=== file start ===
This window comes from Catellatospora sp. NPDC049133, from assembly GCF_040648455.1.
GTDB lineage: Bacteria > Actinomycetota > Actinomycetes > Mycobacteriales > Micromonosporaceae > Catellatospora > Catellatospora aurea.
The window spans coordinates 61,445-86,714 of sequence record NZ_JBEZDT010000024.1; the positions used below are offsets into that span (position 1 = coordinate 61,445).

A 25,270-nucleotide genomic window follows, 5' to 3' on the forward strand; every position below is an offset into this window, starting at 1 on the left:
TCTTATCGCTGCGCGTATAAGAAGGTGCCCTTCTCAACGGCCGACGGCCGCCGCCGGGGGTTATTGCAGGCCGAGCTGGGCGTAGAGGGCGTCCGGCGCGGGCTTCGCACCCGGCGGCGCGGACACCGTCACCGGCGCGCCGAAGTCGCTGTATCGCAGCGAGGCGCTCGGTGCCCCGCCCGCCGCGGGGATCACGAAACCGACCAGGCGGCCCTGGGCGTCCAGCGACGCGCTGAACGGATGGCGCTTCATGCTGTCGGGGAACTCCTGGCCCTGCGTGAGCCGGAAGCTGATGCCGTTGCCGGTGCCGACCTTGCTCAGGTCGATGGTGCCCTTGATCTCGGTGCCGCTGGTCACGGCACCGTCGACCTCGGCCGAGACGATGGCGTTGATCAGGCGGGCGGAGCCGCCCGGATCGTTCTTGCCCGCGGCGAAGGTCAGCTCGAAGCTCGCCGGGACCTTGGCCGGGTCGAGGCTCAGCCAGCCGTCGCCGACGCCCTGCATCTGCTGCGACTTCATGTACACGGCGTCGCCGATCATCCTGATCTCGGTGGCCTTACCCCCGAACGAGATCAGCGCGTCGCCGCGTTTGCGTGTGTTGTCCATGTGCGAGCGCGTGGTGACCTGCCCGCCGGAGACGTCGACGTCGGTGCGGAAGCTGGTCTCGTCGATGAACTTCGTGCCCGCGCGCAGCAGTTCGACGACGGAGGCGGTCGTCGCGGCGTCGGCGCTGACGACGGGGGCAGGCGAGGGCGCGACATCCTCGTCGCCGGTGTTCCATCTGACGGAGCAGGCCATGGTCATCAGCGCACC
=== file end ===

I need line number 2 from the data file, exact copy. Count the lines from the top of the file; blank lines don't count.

GTDB lineage: Bacteria > Actinomycetota > Actinomycetes > Mycobacteriales > Micromonosporaceae > Catellatospora > Catellatospora aurea.